Well I had no luck with the boot process hanging during initialization. I searched a little, and came across this thread, stating :
The line that says “Running inside a VM; adjusting spinout timeout to 180 seconds” would suggest that KVM implements enough of our backdoor interface to make it look like we’re running under a VMware hypervisor. When we’re running in this environment, we use the backdoor to get the host TSC frequency. I suspect that KVM doesn’t implement the “GETMHZ” backdoor call, so we are confused about the TSC frequency. The 30ms delay turns into … 30 hours? 30 years?
So they had a source code change for QEMU 1.7.0, however it obviously doesn’t work in 2.x. It was rolled up stream, and then made into a switch to disable with a simple flag to add into the command line.
So with that set I ran the following:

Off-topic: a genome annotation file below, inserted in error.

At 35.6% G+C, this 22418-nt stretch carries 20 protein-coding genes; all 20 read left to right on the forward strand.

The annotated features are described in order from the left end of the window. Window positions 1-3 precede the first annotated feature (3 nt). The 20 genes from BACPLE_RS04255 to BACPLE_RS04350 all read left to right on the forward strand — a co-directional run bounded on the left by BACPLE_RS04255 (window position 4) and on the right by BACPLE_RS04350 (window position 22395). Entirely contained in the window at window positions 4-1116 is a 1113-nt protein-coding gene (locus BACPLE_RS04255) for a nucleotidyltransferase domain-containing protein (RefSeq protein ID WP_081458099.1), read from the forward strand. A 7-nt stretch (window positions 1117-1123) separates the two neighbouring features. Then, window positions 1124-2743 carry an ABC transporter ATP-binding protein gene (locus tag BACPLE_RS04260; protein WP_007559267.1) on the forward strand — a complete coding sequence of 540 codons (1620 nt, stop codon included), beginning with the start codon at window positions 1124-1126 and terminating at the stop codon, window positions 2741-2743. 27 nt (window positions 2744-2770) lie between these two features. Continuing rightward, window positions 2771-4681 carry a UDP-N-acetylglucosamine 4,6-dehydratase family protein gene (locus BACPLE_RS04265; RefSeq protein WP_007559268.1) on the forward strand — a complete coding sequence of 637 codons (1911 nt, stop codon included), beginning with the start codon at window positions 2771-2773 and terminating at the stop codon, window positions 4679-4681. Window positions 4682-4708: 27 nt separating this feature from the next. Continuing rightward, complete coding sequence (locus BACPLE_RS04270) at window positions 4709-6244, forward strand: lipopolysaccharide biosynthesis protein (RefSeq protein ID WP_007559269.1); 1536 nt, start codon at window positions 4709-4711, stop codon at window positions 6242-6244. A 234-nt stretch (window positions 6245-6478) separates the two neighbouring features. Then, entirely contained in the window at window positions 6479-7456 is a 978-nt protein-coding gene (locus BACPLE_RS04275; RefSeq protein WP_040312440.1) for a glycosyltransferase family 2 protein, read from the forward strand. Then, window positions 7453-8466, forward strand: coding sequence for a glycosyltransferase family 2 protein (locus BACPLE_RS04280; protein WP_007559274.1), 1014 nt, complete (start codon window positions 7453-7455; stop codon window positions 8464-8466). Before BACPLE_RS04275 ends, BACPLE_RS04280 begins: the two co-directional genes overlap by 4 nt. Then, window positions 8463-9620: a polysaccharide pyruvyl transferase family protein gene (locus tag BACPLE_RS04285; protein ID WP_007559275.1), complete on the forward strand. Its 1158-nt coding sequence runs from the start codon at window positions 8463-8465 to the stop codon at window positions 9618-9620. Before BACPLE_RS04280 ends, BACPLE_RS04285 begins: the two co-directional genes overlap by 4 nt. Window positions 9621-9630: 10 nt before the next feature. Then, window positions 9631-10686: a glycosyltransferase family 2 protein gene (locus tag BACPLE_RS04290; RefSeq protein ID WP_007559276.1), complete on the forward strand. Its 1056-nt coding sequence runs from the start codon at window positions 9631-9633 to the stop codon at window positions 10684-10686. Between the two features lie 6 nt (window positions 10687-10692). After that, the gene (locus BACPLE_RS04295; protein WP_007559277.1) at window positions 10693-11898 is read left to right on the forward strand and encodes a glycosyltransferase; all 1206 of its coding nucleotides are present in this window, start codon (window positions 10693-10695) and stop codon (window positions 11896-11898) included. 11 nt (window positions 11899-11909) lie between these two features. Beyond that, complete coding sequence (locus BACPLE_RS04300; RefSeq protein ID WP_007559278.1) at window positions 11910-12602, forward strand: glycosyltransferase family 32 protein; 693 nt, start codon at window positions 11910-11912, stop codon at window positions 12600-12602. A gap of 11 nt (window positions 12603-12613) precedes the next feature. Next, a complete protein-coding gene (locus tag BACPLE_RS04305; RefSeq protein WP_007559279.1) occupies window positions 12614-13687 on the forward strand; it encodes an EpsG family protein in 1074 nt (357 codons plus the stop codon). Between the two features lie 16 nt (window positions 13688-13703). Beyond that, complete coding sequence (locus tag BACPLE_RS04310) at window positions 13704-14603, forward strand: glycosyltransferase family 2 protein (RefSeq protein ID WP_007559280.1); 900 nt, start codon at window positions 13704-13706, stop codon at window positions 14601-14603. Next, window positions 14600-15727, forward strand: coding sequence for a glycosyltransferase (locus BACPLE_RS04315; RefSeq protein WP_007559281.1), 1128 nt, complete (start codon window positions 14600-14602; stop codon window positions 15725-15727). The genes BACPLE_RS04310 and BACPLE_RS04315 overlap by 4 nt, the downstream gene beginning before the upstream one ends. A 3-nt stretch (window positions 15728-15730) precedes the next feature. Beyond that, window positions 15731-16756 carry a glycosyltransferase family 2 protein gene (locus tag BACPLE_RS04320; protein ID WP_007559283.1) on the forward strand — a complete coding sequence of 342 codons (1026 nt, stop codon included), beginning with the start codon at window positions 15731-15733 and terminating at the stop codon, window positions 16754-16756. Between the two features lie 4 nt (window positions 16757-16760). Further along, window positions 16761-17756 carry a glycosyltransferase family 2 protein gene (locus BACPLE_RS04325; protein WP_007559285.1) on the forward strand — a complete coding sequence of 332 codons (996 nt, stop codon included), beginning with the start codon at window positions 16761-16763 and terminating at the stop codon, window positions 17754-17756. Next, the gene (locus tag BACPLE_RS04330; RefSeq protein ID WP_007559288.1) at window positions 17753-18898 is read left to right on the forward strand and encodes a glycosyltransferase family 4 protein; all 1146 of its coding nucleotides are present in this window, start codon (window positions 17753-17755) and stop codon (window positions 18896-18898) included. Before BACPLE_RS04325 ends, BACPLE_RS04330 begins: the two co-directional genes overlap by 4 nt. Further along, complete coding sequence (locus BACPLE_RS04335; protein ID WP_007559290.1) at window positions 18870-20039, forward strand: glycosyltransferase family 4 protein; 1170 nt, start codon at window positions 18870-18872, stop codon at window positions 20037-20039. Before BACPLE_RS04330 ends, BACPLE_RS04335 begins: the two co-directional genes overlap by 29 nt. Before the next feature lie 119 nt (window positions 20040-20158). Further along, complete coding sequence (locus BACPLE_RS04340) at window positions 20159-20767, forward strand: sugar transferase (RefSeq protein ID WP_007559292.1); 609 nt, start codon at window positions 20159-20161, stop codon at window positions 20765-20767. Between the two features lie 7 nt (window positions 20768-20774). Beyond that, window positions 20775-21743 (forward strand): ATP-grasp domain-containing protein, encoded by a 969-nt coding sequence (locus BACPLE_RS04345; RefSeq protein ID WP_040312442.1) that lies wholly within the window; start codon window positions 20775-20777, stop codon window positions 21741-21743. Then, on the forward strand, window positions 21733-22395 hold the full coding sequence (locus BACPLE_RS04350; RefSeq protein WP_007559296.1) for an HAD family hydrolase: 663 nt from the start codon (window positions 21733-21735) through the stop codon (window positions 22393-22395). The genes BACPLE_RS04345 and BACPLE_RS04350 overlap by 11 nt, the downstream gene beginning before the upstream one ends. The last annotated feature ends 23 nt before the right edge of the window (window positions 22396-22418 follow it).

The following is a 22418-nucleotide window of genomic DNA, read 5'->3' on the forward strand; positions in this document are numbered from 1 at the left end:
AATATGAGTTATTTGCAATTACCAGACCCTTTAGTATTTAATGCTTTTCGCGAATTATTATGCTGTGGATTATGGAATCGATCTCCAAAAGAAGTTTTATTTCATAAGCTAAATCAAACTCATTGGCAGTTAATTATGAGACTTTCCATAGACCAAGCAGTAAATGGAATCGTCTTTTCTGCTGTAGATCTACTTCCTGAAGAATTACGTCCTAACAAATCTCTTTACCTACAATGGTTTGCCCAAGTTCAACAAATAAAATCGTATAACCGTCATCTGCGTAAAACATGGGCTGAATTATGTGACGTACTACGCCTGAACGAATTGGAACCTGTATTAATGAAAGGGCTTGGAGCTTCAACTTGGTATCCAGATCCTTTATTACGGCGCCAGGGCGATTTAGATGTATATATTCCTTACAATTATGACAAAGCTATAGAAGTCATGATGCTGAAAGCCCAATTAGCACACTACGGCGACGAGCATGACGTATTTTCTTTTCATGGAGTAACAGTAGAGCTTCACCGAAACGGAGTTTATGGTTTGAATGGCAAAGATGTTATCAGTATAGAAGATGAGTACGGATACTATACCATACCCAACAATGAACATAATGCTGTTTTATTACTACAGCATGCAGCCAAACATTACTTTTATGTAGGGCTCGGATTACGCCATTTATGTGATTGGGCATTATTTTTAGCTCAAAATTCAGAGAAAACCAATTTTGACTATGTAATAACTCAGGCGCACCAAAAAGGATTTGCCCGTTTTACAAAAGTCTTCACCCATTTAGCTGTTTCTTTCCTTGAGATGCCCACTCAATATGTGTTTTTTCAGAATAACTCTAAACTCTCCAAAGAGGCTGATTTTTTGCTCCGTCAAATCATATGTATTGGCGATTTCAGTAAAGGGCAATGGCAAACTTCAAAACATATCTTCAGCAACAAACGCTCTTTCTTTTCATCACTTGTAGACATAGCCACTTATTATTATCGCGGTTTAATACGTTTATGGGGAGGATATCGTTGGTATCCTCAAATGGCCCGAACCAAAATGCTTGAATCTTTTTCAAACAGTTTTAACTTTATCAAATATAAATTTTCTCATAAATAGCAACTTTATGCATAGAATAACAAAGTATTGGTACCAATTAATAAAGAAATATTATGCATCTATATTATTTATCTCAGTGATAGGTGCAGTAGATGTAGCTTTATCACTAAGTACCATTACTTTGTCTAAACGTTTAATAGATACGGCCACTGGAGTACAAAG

kvm -vnc 0.0.0.0:1 -cpu host \
-machine vmport=off \
-m 4096M \
-smp cpus=2 \
-drive file=esx-1.qcow2,if=ide,index=0,media=disk \
-serial telnet:127.0.0.1:5001,server,nowait \
-monitor tcp:127.0.0.1:6001,server,nowait \
-cdrom /root/VMware-VMvisor-Installer-5.5.0.update03-3116895.x86_64.iso -boot d \
-net none \
-device vmxnet3,mac=00:2e:3c:92:26:00,netdev=esx-0 \
-device vmxnet3,mac=00:2e:3c:92:26:01,netdev=esx-1 \
-device e1000,mac=00:2e:3c:92:26:02,netdev=esx-2 \
-device e1000,mac=00:2e:3c:92:26:03,netdev=esx-3 \
-netdev socket,id=esx-0,udp=127.0.0.1:10000,localaddr=127.0.0.1:20000 \
-netdev socket,id=esx-1,udp=127.0.0.1:10001,localaddr=127.0.0.1:20001 \
-netdev socket,id=esx-2,udp=127.0.0.1:10002,localaddr=127.0.0.1:20002 \
And now I can boot up, and install VMWare!
By default you will not be permitted to start any virtual machine. To get around this you have to enable VMWare to run nested.
Add the following to /etc/vmware/config under ESX:
And then you are good to go!